Our mission? A garden in every New York City public school.

Grow to Learn NYC: The Citywide School Garden Initiative was established by The Mayor's Fund and GrowNYC to inspire, facilitate and promote the creation of a sustainable school garden in each and every public school across New York City.

A big goal, yes. But fortunately we have an equally ambitious plan and partners to help achieve it.  Together with The Mayor's Fund to Advance NYC, GrowNYC, NYC Department of Parks and Recreation's GreenThumb division, and Department of Education's Office of SchoolFood, Grow to Learn provides funding, materials, technical help, and resources for NYC public and charter schools to establish and expand learning garden programs.  This assistance will take the form of everything from downloadable how-to guides, to grants and gardening supplies, to having questions answered directly by our gardening experts. By pooling best practices, this Citywide School Garden Initiative will ensure that every public school has access to the information and support needed to create and maintain a successful garden. Let the digging and the learning begin!

Why School Gardens Are So Important

Research shows -- and common observation tells us -- that children today are increasingly disconnected from the natural world.  This is happening at great cost to their development and to the health and future of our environment.

Nowhere is this concern more sharply felt than in urban areas like New York City.  Despite the city’s parkland and open space, many school children have few chances to connect to the natural world on a regular basis. Schoolyards are often fenced in and asphalt covered.  New York City kids may be savvy enough to know all the stops on the A train, but many are unable to identify exactly where their food comes from. Additionally, the city’s young people are suffering from double-digit obesity and diabetes rates due to poor nutrition and lack of physical activity.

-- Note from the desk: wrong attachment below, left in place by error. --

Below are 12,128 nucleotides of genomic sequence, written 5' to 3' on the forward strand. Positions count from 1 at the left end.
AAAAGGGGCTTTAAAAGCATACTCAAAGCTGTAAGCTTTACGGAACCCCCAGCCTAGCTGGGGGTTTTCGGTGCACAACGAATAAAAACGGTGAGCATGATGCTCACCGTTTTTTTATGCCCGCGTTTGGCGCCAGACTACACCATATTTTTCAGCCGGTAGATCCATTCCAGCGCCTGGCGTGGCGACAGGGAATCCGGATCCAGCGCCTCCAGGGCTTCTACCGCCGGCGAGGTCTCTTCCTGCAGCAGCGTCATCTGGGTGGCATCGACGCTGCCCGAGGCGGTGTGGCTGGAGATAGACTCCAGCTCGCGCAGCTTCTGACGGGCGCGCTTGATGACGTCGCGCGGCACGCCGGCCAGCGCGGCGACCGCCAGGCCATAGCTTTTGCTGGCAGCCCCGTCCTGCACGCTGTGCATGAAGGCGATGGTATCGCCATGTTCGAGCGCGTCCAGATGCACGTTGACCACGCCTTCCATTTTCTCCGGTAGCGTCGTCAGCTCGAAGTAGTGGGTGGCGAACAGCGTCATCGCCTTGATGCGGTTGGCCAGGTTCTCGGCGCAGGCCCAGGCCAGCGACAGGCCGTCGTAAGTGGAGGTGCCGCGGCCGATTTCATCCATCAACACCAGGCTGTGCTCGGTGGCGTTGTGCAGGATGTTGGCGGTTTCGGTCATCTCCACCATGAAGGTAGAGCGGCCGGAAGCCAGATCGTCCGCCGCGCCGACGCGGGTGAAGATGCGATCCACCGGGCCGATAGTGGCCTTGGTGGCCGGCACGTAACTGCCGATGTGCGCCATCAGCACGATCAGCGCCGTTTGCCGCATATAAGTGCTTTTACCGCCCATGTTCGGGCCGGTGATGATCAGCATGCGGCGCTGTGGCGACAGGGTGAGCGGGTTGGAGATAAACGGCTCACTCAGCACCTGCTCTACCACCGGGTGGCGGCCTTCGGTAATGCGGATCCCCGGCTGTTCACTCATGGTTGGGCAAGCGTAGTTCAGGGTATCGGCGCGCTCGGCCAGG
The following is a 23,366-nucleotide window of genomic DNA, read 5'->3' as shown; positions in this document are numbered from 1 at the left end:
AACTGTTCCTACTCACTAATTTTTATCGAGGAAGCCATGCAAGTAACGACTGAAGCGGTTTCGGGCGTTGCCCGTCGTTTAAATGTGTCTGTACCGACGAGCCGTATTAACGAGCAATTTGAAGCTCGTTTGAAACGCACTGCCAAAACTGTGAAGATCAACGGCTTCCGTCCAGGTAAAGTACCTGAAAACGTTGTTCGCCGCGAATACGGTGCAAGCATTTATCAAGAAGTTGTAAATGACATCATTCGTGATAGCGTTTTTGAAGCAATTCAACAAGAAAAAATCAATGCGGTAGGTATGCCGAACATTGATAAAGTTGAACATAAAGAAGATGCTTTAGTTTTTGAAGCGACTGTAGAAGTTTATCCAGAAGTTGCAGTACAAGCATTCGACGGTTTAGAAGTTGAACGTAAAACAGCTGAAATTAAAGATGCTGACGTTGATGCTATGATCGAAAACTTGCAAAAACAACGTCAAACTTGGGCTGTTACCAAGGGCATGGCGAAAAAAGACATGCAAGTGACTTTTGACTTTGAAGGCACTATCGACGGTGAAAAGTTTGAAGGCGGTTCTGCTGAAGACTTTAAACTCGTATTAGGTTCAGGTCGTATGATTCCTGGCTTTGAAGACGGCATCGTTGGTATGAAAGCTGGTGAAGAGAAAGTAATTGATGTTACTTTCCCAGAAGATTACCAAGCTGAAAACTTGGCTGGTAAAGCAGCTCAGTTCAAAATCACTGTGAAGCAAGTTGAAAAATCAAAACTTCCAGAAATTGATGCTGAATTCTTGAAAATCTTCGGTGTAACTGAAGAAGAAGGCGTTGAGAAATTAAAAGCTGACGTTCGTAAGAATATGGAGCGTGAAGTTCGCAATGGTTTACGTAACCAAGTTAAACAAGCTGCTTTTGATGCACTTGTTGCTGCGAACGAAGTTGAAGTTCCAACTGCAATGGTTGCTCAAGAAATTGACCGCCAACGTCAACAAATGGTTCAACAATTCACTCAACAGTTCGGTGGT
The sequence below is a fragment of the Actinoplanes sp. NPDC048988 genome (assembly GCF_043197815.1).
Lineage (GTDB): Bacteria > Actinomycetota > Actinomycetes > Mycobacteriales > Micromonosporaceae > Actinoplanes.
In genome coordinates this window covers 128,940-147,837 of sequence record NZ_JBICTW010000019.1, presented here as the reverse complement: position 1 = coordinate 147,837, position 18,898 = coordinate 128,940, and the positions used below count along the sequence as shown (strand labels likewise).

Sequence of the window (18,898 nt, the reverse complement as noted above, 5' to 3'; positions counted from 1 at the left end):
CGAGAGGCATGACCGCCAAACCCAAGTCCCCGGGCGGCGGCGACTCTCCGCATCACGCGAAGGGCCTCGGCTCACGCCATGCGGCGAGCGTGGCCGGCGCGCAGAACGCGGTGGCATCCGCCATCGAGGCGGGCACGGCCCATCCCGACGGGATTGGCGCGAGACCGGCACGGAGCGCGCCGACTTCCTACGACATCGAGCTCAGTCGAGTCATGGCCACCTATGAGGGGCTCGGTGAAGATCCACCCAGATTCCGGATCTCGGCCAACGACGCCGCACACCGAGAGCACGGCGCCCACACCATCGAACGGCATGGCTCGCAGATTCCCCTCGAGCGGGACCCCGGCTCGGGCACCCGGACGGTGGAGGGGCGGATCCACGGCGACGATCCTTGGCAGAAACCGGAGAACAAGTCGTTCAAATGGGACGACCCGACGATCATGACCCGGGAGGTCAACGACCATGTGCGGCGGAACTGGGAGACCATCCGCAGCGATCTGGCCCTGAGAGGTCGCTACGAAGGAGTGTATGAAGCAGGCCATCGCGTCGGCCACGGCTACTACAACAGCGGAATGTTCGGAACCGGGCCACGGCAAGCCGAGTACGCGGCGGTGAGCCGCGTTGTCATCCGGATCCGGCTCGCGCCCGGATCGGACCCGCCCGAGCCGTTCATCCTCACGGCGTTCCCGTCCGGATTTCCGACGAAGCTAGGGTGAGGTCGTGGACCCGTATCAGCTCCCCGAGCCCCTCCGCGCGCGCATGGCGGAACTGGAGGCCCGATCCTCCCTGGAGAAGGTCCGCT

Sobering realizations -- but there is much we can do to reverse these trends.  There is a growing body of research that shows that exposure to nature is essential for children’s intellectual and emotional growth.  Schoolyards that feature natural areas foster increased knowledge retention, creativity and academic achievement in youth, while at the same time decreasing schoolyard hostility and bullying.

The NYC public education system includes 1,600 schools and 1.1 million students, yet only about 300 school gardens. Many schools would like to build a garden but don’t have the time, resources or understanding of the complex process required to create and maintain one.  Even once the garden is in place, they may not have a plan for long-term maintenance e.g., summertime care and upkeep.  Or the funds to put such a plan in place.  And that is exactly where Grow to Learn NYC can help.  By making sustainable school gardens possible through help on every level -- from creation to maintenance to implementing educational programs.

How Kids Can Really Grow In a School Garden

• There is an increasing link between school garden participation and improved test scores. Not surprising as school gardens teach concepts like seasonality, soil and water health, invertebrate life, ecosystems, climate change and more.

•  School gardens demand good, old-fashioned physical activity -- in fact, hands-on gardening burns an average 300 calories per hour.

•  School garden encourages environmental stewardship by connecting young people with the earth and allowing them to observe nature’s cycles first hand.  The school gardeners of today are the envirnomentalists of tomorrow.  

•  School gardens can combat unhealthy eating habits, as children are more likely to try unfamiliar produce and eat fruits and vegetables if they grow them themselves.

•  School gardens offer truly equal-opportunity educational advantages – students with a variety of behavioral and cognitive disabilities respond positively to gardening programs.